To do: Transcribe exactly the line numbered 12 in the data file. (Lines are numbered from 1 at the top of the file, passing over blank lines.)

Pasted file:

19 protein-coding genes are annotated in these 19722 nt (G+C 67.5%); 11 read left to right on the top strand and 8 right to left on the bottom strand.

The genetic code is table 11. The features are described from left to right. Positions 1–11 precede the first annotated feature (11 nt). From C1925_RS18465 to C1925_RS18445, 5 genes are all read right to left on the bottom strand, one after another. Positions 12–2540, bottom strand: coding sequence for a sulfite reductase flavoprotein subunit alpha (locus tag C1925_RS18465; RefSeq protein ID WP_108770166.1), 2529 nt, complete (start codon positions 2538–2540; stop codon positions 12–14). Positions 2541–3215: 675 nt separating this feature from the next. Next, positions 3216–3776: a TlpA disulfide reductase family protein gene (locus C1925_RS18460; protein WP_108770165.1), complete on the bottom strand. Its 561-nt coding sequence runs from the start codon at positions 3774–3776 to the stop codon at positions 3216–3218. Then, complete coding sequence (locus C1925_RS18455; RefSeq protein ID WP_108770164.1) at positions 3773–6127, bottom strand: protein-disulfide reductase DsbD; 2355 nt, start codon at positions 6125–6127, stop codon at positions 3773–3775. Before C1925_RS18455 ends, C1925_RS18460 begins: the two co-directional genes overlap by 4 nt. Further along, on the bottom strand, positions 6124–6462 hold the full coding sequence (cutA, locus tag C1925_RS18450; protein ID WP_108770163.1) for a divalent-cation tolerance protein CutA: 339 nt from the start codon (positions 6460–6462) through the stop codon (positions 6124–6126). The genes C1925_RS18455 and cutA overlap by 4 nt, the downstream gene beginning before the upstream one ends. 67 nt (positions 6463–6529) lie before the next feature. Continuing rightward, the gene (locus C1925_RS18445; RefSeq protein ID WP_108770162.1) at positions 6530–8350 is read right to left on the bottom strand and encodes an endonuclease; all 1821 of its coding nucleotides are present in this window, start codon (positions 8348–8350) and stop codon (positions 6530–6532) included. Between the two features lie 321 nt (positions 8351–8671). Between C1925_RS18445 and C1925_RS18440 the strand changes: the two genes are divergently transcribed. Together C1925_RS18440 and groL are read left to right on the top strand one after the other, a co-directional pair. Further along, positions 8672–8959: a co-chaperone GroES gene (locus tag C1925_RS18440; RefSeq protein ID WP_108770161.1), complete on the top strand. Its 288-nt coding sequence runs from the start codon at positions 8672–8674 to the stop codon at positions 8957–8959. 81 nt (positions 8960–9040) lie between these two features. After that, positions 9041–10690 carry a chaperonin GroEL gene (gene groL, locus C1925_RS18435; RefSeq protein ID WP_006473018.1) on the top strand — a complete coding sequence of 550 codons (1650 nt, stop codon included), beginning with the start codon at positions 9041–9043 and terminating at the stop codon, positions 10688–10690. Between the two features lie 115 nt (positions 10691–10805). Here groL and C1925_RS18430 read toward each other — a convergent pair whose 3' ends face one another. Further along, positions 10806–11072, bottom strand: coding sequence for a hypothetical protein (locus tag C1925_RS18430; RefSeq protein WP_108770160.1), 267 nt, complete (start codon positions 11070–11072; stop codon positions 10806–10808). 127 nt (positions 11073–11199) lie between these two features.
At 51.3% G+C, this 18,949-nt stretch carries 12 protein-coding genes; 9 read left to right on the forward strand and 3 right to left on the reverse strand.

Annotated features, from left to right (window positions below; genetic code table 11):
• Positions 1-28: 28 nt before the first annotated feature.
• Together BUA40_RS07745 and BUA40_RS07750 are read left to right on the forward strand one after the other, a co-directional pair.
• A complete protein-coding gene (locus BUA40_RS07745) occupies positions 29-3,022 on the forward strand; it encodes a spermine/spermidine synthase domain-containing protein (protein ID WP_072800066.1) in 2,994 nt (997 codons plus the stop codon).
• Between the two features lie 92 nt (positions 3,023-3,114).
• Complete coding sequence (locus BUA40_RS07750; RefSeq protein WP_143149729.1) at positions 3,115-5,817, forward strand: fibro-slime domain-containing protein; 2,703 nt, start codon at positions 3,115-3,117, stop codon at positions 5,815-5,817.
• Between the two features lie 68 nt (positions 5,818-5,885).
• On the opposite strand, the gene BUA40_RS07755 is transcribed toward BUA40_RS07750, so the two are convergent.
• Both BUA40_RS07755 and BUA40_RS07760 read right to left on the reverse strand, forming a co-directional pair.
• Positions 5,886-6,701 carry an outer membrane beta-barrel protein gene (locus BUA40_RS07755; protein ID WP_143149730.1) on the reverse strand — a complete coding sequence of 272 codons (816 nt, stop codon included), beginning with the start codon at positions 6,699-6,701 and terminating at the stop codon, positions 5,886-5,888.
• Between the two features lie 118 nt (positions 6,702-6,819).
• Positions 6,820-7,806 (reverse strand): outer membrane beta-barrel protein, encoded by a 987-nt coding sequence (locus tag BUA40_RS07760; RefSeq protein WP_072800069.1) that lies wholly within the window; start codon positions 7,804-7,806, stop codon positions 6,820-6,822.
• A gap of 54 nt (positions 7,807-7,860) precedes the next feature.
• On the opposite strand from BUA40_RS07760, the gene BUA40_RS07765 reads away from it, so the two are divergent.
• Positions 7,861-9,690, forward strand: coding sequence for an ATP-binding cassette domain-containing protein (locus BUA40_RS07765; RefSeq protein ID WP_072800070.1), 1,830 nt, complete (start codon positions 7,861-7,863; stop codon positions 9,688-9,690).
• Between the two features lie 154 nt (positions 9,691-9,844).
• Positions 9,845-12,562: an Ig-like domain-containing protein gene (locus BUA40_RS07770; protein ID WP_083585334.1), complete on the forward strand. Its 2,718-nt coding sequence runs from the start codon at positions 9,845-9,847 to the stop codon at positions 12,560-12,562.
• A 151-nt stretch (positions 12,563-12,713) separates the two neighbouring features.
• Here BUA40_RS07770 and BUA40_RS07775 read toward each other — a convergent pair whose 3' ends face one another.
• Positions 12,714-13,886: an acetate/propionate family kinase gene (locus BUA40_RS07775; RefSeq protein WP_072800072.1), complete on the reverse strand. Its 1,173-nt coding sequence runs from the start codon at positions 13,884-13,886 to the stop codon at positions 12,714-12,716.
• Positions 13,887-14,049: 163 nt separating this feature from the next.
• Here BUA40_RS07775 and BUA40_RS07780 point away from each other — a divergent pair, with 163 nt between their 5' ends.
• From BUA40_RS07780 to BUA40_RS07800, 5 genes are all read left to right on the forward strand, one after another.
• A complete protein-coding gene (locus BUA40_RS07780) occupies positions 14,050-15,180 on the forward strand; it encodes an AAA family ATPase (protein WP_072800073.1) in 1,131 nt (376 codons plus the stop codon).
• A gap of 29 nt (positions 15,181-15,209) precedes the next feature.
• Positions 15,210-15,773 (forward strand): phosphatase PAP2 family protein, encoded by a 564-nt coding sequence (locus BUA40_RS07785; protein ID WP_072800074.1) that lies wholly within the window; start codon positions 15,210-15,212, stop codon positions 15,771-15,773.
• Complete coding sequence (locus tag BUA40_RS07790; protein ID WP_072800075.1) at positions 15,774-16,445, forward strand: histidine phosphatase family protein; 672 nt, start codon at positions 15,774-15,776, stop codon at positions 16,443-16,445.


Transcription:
• Both BUA40_RS07755 and BUA40_RS07760 read right to left on the reverse strand, forming a co-directional pair.